Benign Brain Tumors

Benign (Non-Cancerous) Brain Tumors

A brain tumor does not always mean cancer. If you are experiencing symptoms that may indicate a brain tumor, Dr. Mina Foroohar will carefully evaluate you and order imaging studies such as MRIs, MRAs, and CT scans so she can confirm a diagnosis.

Being diagnosed with a brain tumor also does not automatically mean you will need surgery. Dr. Foroohar is skilled in advanced treatment technology such as CyberKnife non-invasive radiosurgery that can treat even hard-to-reach tumors.

Some benign brain tumors require no treatment at all. Once Dr. Foroohar has diagnosed your condition, she will thoroughly explain her recommended treatment plan.

What is a benign brain tumor?

A brain tumor is defined as an abnormal growth of cells in the brain. Benign brain tumors do not contain cancer cells, unlike malignant brain tumors.

What are the most common types of benign brain tumors?

  • Meningiomas. According to the Central Brain Tumor Registry of the United States (CBTRUS), meningiomas represent 34% of all primary brain tumors, making them the most common primary brain tumor. A meningioma is a type of tumor that grows from the protective membranes or meninges surrounding the brain and spinal cord.

    Meningiomas can occur in any part of the brain. The location of a meningioma will determine the symptoms. Some meningiomas can be fairly large; these tumors are not in the brain tissue itself, but can push into the brain tissue as the meningioma enlarges.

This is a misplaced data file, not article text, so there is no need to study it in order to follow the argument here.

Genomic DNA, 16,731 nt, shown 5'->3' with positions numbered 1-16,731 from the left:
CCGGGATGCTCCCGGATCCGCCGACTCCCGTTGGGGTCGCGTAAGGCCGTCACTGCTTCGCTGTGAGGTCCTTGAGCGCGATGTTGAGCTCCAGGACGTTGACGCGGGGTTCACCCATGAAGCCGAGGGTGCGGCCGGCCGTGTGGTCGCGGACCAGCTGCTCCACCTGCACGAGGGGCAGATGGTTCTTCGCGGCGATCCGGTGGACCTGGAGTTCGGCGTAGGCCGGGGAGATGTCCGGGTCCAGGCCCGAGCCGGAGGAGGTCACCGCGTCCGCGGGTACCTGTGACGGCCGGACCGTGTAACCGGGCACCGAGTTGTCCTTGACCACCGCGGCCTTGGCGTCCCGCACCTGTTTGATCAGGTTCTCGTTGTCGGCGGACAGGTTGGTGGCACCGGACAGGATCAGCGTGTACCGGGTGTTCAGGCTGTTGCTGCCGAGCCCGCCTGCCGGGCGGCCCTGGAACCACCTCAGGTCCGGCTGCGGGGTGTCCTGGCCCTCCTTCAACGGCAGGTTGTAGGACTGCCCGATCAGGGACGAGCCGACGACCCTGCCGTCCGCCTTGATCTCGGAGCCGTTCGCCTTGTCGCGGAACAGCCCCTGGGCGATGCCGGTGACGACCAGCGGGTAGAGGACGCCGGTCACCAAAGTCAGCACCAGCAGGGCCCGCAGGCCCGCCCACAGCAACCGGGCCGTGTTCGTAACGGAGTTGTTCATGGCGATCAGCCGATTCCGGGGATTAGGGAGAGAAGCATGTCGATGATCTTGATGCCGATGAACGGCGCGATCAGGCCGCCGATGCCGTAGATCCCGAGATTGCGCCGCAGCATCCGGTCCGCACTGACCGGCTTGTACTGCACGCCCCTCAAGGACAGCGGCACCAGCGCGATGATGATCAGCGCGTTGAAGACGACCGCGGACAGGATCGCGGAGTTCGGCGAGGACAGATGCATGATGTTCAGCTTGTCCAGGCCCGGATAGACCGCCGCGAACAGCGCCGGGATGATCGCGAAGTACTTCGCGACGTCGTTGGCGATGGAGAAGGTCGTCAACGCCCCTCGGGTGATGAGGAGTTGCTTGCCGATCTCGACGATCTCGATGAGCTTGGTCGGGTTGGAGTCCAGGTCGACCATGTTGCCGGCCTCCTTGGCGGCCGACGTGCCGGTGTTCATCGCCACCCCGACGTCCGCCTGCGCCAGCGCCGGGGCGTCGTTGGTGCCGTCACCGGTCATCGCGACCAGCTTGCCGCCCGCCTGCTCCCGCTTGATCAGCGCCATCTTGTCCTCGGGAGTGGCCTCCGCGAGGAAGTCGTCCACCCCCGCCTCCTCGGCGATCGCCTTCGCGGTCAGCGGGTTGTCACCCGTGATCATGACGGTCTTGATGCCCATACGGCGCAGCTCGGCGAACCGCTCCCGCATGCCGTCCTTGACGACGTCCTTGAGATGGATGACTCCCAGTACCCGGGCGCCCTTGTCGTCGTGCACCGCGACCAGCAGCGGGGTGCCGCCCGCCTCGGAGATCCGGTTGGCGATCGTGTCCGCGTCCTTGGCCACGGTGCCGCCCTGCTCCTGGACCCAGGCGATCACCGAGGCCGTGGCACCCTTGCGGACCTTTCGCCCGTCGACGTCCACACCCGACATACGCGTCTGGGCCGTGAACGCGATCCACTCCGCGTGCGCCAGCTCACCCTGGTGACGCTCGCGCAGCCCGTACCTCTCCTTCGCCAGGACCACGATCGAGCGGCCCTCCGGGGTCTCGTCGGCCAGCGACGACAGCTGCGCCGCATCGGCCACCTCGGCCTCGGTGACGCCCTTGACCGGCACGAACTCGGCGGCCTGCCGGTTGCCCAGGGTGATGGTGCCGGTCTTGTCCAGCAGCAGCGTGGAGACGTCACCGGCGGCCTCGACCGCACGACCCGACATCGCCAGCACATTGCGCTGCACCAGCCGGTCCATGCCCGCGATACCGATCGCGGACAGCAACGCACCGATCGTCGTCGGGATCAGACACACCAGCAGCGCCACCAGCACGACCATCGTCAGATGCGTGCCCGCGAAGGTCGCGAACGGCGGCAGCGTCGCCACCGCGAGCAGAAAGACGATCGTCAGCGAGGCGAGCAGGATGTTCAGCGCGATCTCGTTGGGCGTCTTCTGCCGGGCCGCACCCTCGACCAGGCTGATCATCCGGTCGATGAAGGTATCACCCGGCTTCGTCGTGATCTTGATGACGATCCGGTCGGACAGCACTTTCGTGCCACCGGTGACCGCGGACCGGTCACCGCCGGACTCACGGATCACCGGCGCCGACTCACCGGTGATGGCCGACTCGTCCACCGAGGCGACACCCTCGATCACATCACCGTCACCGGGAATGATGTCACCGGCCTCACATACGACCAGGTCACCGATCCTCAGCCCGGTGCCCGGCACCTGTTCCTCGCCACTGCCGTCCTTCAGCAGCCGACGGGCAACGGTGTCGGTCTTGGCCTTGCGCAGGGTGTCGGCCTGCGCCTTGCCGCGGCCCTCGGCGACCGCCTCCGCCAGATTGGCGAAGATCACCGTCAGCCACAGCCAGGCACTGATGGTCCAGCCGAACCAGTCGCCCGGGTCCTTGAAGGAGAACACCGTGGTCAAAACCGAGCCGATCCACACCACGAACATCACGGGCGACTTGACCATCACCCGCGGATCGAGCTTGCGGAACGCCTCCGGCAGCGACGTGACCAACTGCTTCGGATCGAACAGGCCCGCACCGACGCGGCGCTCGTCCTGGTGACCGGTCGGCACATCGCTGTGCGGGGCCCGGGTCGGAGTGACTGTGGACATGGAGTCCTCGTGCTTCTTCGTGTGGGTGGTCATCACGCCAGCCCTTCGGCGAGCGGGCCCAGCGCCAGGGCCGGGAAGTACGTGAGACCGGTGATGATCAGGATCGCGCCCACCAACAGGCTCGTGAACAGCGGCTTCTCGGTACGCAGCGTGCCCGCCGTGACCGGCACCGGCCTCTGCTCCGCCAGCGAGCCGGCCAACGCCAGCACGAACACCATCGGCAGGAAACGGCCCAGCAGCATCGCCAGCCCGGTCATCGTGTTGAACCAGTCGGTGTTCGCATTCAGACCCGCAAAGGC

Nine out of 10 meningiomas are categorized as benign tumors, according to the Brain Science Foundation. Approximately 7-8% are classified as atypical, and only 2-3% of meningiomas are malignant.

    Meningiomas may be treated in several ways:

    • Brain surgery
    • CyberKnife non-invasive radiosurgery
    • Observation
    • In some cases, no treatment may be necessary.
  • Pituitary benign tumors. CBTRUS reports that 13% of primary brain tumors develop in the pituitary gland, also known as the master gland because it produces many of the body's hormones. This pea-sized endocrine gland lies at the base of the brain. Dr. Foroohar performs pituitary tumor surgery in partnership with an otolaryngologist, or ear, nose and throat (ENT) specialist.

    Symptoms of a pituitary tumor can include:

    • Hormonal dysfunction
    • Visual problems
    • Headaches
  • Acoustic neuromas. A tumor off the eighth cranial nerve associated with hearing is known as an acoustic neuroma or schwannoma. An acoustic neuroma can occur inside the ear or in the brain itself. About 9% of benign tumors are acoustic neuromas. Dr. Foroohar performs CyberKnife non-invasive radiosurgery to treat acoustic neuromas.

    Symptoms of an acoustic neuroma may include:

    • Hearing loss in one ear
    • Ringing (tinnitus) in one ear
    • Vertigo (dizziness)
    • A pressure headache on one side
    • Facial weakness and numbness

This is merely an overview of the most common types of benign brain tumors. Dr. Foroohar also treats less-common types of tumors beyond the scope of this web site. She treats spinal cord tumors as well.